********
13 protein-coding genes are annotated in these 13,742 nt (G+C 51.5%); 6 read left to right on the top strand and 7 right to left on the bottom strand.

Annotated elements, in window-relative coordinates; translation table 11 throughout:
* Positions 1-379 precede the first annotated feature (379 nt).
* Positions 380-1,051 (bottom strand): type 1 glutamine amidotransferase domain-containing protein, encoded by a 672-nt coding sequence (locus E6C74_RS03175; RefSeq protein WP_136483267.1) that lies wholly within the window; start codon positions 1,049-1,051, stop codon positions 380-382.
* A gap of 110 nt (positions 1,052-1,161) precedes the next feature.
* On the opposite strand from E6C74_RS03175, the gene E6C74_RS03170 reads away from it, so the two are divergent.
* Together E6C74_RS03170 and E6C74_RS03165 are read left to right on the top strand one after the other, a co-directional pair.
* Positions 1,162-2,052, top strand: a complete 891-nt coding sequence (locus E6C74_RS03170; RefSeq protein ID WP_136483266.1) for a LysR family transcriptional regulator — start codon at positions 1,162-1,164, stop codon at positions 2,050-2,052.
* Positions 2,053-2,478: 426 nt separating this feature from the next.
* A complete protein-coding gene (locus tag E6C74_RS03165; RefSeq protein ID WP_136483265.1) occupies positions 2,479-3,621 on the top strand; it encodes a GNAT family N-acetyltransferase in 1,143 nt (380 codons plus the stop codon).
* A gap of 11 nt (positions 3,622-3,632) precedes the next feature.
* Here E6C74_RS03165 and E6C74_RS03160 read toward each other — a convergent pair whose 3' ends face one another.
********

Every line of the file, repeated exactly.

13 protein-coding genes are annotated in these 13,742 nt (G+C 51.5%); 6 read left to right on the top strand and 7 right to left on the bottom strand.

Annotated elements, in window-relative coordinates; translation table 11 throughout:
* Positions 1-379 precede the first annotated feature (379 nt).
* Positions 380-1,051 (bottom strand): type 1 glutamine amidotransferase domain-containing protein, encoded by a 672-nt coding sequence (locus E6C74_RS03175; RefSeq protein WP_136483267.1) that lies wholly within the window; start codon positions 1,049-1,051, stop codon positions 380-382.
* A gap of 110 nt (positions 1,052-1,161) precedes the next feature.
* On the opposite strand from E6C74_RS03175, the gene E6C74_RS03170 reads away from it, so the two are divergent.
* Together E6C74_RS03170 and E6C74_RS03165 are read left to right on the top strand one after the other, a co-directional pair.
* Positions 1,162-2,052, top strand: a complete 891-nt coding sequence (locus E6C74_RS03170; RefSeq protein ID WP_136483266.1) for a LysR family transcriptional regulator — start codon at positions 1,162-1,164, stop codon at positions 2,050-2,052.
* Positions 2,053-2,478: 426 nt separating this feature from the next.
* A complete protein-coding gene (locus tag E6C74_RS03165; RefSeq protein ID WP_136483265.1) occupies positions 2,479-3,621 on the top strand; it encodes a GNAT family N-acetyltransferase in 1,143 nt (380 codons plus the stop codon).
* A gap of 11 nt (positions 3,622-3,632) precedes the next feature.
* Here E6C74_RS03165 and E6C74_RS03160 read toward each other — a convergent pair whose 3' ends face one another.